Third World Love at Le Poisson Rouge, NYC


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Third World Love
Le Poisson Rouge
New York, New York
May 1, 2009

"Fusion" is oft considered a four-letter word in jazz circles. But critics would do well to understand that jazz is itself a fusion, and is today more than ever moving forward by fusing different musics and cultures together. Case and point: Third World Love's performance at Le Poisson Rouge on May 1.

More a collective than a quartet, the group comprises Avishai Cohen (trumpet), Yonatan Avishai (piano), Omer Avital (bass), and Daniel Freedman (drums). The former three hail from Israel, while Freedman is from New York. The group explores the fusion of jazz with Middle Eastern and African rhythms and melodies, and the results are often staggering.

Listen to the music on Third World Love's website and you will hear excitement, intensity and, oh yeah, staggering chops. This is not music to be heard in a jazz club setting: this is music for an all-night rave-up in a club.

Which is what made the group's performance at Le Poisson Rouge all the more impressive. The room was set up as a jazz club, tables and all, and the audience was relatively sparse and subdued. Immediately this reviewer's expectations were turned upside down. And the performance the group gave was a lesson in understated, quiet passion.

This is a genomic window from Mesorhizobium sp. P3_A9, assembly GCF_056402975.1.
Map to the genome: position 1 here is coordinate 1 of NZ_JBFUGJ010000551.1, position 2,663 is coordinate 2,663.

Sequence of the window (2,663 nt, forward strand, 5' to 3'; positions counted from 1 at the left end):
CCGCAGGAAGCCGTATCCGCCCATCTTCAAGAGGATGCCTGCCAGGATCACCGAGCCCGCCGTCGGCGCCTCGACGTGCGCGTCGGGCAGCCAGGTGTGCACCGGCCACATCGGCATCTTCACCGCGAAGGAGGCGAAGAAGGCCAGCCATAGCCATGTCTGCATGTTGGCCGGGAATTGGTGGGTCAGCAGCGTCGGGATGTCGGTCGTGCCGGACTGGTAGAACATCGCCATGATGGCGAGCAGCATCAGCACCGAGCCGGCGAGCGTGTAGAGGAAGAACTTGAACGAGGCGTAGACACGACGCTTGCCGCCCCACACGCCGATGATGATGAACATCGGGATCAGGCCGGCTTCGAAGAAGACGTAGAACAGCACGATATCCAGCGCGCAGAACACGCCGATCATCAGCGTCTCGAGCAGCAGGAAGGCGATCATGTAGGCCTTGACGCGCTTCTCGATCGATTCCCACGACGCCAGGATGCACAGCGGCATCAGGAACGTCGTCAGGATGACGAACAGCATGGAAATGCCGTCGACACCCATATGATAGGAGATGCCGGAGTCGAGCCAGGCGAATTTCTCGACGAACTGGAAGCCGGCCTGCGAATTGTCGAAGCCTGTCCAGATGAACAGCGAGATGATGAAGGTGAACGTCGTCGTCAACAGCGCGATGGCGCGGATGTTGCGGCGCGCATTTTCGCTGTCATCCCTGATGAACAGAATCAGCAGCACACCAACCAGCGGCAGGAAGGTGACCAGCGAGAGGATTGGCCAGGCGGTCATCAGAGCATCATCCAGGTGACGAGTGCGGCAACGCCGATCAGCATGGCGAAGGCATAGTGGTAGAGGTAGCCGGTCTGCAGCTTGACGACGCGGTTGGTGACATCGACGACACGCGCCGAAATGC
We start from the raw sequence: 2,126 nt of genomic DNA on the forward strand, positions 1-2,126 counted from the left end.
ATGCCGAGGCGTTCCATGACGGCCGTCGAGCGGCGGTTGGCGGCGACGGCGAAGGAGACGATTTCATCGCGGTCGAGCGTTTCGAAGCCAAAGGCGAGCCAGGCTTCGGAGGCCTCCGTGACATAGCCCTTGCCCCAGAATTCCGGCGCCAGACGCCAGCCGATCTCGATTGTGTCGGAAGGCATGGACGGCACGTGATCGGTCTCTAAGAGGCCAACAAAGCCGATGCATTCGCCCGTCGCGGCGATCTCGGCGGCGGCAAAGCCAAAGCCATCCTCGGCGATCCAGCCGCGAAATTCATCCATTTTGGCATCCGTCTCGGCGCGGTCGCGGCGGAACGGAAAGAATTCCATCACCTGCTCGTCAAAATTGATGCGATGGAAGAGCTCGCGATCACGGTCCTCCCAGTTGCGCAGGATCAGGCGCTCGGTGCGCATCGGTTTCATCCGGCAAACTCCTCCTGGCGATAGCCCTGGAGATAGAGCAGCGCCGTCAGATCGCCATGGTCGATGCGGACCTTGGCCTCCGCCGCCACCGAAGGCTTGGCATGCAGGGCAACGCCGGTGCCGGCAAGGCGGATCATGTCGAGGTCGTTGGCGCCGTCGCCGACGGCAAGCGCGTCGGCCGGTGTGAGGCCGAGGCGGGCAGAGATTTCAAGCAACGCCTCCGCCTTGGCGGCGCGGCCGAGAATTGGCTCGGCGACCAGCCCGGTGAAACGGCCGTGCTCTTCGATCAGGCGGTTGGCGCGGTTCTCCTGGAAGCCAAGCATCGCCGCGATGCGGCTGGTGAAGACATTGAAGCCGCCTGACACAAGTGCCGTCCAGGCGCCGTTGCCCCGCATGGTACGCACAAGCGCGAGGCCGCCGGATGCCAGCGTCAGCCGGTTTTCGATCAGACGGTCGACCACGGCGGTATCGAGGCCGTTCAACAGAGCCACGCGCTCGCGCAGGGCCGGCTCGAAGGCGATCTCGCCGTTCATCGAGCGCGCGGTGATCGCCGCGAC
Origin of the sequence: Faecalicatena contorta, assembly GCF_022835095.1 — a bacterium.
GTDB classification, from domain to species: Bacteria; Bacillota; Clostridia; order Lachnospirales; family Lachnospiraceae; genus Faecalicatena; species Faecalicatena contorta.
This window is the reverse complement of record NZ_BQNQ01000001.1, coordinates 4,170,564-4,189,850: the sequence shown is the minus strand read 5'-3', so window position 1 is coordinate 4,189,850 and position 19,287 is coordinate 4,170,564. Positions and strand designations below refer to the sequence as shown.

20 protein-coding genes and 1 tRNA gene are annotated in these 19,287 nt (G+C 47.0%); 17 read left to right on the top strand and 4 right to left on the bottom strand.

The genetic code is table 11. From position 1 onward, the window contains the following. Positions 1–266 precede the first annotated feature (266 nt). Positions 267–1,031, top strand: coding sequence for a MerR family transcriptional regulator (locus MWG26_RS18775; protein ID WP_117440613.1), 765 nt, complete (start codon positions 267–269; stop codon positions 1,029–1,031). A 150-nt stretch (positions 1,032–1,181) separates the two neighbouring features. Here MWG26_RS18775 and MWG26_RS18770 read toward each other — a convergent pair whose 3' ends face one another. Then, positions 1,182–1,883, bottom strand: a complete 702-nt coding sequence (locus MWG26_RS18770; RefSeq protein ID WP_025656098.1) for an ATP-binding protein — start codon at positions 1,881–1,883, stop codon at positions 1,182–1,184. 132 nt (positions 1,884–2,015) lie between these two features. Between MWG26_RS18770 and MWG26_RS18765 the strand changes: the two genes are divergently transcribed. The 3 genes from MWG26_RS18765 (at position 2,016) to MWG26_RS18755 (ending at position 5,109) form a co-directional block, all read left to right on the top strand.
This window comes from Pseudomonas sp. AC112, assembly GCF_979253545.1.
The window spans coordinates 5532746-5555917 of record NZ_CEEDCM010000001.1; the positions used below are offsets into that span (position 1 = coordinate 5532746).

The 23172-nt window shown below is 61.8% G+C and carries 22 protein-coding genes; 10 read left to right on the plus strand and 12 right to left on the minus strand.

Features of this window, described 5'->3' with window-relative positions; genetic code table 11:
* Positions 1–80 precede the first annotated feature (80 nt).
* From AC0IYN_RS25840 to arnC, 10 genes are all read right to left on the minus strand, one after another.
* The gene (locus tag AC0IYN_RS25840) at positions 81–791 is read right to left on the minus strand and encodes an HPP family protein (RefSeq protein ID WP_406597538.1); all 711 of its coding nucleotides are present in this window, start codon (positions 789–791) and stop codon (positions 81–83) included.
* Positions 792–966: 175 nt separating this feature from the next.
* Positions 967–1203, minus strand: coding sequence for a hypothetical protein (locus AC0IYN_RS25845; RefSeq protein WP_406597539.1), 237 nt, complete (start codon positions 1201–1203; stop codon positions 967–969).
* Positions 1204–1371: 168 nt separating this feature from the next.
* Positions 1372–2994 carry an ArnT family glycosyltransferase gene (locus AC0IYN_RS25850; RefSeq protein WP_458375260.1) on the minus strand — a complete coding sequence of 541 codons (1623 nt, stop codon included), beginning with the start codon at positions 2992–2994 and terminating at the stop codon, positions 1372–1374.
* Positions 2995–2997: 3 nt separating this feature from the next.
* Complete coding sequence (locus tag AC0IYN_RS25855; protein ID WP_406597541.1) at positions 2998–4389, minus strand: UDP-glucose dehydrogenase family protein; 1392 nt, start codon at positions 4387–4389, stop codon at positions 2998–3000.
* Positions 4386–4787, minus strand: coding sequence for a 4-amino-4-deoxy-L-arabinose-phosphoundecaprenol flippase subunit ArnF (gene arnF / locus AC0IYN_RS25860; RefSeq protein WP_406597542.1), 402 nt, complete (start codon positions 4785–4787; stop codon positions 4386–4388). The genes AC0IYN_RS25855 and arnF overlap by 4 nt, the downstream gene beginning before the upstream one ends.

The intensity was there, only in a different form. Beginning with a straight ballad composed by Avishai that could easily have been a standard, Cohen played the melody with such emotion that the audience was immediately transfixed. Avital and Avishai each took a solo turn before Cohen put the tune over the top with a truly poetic run through the changes. The smoky darkness of the room accented Cohen's clothes and top hat to give off the image of an old Cuban trumpeter, strolling leisurely down the street while blowing his horn.

That was the last "conventional" jazz tune of the set. Each band member got credit for at least one composition, but in keeping with the idea of the collective, the compositions fused together to create a single well-conceived set. Often slithering and sliding through the changes, the elasticity of the rhythm section was remarkable. Avital, Freedman and Avishai created a bubbling gumbo of a bottom that always seemed on the brink of boiling over, but never did. Cohen, meanwhile, has a knack for playing exactly what is needed and no more.

The set closer, "Nature's Dance," got some of the audience grooving along with the repeating theme but, even then, never rose above a slow boil. The tension that had built up over the course of the set was never released, but the creative passion was inescapable and, in itself, sufficiently compensating. This group may be reinventing itself on the fly, or this occasion may have been a one-off experiment on their part. Regardless, the performance was an example of why jazz is still so relevant—groups like Third World Love are constantly not only pushing themselves, but pushing the music into uncharted territory. You can bet that this fan will be following Third World Love's progress.
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